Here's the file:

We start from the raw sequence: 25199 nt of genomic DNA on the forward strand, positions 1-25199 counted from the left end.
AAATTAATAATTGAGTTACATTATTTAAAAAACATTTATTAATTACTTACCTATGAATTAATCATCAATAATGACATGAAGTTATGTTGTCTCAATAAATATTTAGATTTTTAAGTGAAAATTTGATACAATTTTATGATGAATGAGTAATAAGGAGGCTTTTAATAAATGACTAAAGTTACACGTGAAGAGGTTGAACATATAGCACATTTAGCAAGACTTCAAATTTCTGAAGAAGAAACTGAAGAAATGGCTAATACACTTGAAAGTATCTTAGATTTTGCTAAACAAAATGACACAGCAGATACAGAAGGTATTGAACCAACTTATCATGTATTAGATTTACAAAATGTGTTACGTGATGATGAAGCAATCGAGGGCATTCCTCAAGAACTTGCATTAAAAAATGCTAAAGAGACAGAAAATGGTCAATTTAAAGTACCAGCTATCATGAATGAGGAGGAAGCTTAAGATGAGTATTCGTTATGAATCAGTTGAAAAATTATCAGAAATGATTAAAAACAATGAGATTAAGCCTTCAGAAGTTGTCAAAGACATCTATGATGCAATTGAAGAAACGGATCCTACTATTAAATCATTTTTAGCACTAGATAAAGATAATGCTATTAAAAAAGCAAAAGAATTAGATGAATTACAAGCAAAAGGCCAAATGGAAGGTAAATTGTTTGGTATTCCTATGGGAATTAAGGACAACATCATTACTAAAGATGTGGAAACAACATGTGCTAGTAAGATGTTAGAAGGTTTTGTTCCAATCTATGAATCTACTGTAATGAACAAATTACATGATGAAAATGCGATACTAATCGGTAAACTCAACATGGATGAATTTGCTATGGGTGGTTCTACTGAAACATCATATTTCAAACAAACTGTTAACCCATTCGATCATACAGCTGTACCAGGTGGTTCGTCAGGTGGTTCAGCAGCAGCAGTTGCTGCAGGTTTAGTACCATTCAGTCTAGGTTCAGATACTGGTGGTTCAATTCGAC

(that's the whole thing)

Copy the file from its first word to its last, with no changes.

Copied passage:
We start from the raw sequence: 25199 nt of genomic DNA on the forward strand, positions 1-25199 counted from the left end.
AAATTAATAATTGAGTTACATTATTTAAAAAACATTTATTAATTACTTACCTATGAATTAATCATCAATAATGACATGAAGTTATGTTGTCTCAATAAATATTTAGATTTTTAAGTGAAAATTTGATACAATTTTATGATGAATGAGTAATAAGGAGGCTTTTAATAAATGACTAAAGTTACACGTGAAGAGGTTGAACATATAGCACATTTAGCAAGACTTCAAATTTCTGAAGAAGAAACTGAAGAAATGGCTAATACACTTGAAAGTATCTTAGATTTTGCTAAACAAAATGACACAGCAGATACAGAAGGTATTGAACCAACTTATCATGTATTAGATTTACAAAATGTGTTACGTGATGATGAAGCAATCGAGGGCATTCCTCAAGAACTTGCATTAAAAAATGCTAAAGAGACAGAAAATGGTCAATTTAAAGTACCAGCTATCATGAATGAGGAGGAAGCTTAAGATGAGTATTCGTTATGAATCAGTTGAAAAATTATCAGAAATGATTAAAAACAATGAGATTAAGCCTTCAGAAGTTGTCAAAGACATCTATGATGCAATTGAAGAAACGGATCCTACTATTAAATCATTTTTAGCACTAGATAAAGATAATGCTATTAAAAAAGCAAAAGAATTAGATGAATTACAAGCAAAAGGCCAAATGGAAGGTAAATTGTTTGGTATTCCTATGGGAATTAAGGACAACATCATTACTAAAGATGTGGAAACAACATGTGCTAGTAAGATGTTAGAAGGTTTTGTTCCAATCTATGAATCTACTGTAATGAACAAATTACATGATGAAAATGCGATACTAATCGGTAAACTCAACATGGATGAATTTGCTATGGGTGGTTCTACTGAAACATCATATTTCAAACAAACTGTTAACCCATTCGATCATACAGCTGTACCAGGTGGTTCGTCAGGTGGTTCAGCAGCAGCAGTTGCTGCAGGTTTAGTACCATTCAGTCTAGGTTCAGATACTGGTGGTTCAATTCGAC